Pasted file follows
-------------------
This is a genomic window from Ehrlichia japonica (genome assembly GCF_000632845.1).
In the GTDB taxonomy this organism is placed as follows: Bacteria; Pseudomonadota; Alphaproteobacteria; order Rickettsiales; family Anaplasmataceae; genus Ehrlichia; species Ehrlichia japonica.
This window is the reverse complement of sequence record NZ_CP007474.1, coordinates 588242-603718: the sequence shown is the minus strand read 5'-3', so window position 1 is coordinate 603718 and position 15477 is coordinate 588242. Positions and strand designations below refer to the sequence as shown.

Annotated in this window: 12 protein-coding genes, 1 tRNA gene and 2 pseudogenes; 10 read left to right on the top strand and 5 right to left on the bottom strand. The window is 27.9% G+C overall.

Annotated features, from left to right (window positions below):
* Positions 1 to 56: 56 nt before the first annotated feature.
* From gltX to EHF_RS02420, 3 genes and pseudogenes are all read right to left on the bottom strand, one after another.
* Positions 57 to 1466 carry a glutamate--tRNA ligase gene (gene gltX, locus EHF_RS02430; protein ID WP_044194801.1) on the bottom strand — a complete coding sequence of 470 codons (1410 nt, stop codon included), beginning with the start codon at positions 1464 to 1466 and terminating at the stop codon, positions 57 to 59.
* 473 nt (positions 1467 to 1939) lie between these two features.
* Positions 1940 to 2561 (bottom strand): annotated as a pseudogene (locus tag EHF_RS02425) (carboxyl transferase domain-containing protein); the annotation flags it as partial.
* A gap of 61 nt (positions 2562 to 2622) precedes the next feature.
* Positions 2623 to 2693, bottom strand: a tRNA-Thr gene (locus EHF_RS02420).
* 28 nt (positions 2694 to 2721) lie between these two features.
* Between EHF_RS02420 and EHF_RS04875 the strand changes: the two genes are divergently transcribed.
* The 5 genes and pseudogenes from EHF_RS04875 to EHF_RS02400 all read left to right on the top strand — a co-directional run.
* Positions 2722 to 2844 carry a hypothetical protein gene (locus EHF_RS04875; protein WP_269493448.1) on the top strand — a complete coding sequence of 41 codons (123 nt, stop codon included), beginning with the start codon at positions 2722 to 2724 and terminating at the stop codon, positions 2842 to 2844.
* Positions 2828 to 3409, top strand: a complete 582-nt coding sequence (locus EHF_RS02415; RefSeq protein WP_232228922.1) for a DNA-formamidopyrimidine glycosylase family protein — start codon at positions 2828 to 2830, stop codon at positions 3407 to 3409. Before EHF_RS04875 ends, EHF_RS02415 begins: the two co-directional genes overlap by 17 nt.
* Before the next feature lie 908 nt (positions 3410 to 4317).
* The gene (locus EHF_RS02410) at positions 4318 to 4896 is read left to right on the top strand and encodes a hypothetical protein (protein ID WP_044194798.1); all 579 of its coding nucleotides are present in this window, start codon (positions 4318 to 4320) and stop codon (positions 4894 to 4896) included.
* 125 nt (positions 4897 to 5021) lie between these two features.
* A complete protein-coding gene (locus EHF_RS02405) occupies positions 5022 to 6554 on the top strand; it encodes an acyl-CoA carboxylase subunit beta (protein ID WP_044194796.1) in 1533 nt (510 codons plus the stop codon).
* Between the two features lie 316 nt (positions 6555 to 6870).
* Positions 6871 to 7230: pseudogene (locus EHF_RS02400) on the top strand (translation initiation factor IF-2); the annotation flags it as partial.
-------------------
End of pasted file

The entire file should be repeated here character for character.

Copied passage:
This is a genomic window from Ehrlichia japonica (genome assembly GCF_000632845.1).
In the GTDB taxonomy this organism is placed as follows: Bacteria; Pseudomonadota; Alphaproteobacteria; order Rickettsiales; family Anaplasmataceae; genus Ehrlichia; species Ehrlichia japonica.
This window is the reverse complement of sequence record NZ_CP007474.1, coordinates 588242-603718: the sequence shown is the minus strand read 5'-3', so window position 1 is coordinate 603718 and position 15477 is coordinate 588242. Positions and strand designations below refer to the sequence as shown.

Annotated in this window: 12 protein-coding genes, 1 tRNA gene and 2 pseudogenes; 10 read left to right on the top strand and 5 right to left on the bottom strand. The window is 27.9% G+C overall.

Annotated features, from left to right (window positions below):
* Positions 1 to 56: 56 nt before the first annotated feature.
* From gltX to EHF_RS02420, 3 genes and pseudogenes are all read right to left on the bottom strand, one after another.
* Positions 57 to 1466 carry a glutamate--tRNA ligase gene (gene gltX, locus EHF_RS02430; protein ID WP_044194801.1) on the bottom strand — a complete coding sequence of 470 codons (1410 nt, stop codon included), beginning with the start codon at positions 1464 to 1466 and terminating at the stop codon, positions 57 to 59.
* 473 nt (positions 1467 to 1939) lie between these two features.
* Positions 1940 to 2561 (bottom strand): annotated as a pseudogene (locus tag EHF_RS02425) (carboxyl transferase domain-containing protein); the annotation flags it as partial.
* A gap of 61 nt (positions 2562 to 2622) precedes the next feature.
* Positions 2623 to 2693, bottom strand: a tRNA-Thr gene (locus EHF_RS02420).
* 28 nt (positions 2694 to 2721) lie between these two features.
* Between EHF_RS02420 and EHF_RS04875 the strand changes: the two genes are divergently transcribed.
* The 5 genes and pseudogenes from EHF_RS04875 to EHF_RS02400 all read left to right on the top strand — a co-directional run.
* Positions 2722 to 2844 carry a hypothetical protein gene (locus EHF_RS04875; protein WP_269493448.1) on the top strand — a complete coding sequence of 41 codons (123 nt, stop codon included), beginning with the start codon at positions 2722 to 2724 and terminating at the stop codon, positions 2842 to 2844.
* Positions 2828 to 3409, top strand: a complete 582-nt coding sequence (locus EHF_RS02415; RefSeq protein WP_232228922.1) for a DNA-formamidopyrimidine glycosylase family protein — start codon at positions 2828 to 2830, stop codon at positions 3407 to 3409. Before EHF_RS04875 ends, EHF_RS02415 begins: the two co-directional genes overlap by 17 nt.
* Before the next feature lie 908 nt (positions 3410 to 4317).
* The gene (locus EHF_RS02410) at positions 4318 to 4896 is read left to right on the top strand and encodes a hypothetical protein (protein ID WP_044194798.1); all 579 of its coding nucleotides are present in this window, start codon (positions 4318 to 4320) and stop codon (positions 4894 to 4896) included.
* 125 nt (positions 4897 to 5021) lie between these two features.
* A complete protein-coding gene (locus EHF_RS02405) occupies positions 5022 to 6554 on the top strand; it encodes an acyl-CoA carboxylase subunit beta (protein ID WP_044194796.1) in 1533 nt (510 codons plus the stop codon).
* Between the two features lie 316 nt (positions 6555 to 6870).
* Positions 6871 to 7230: pseudogene (locus EHF_RS02400) on the top strand (translation initiation factor IF-2); the annotation flags it as partial.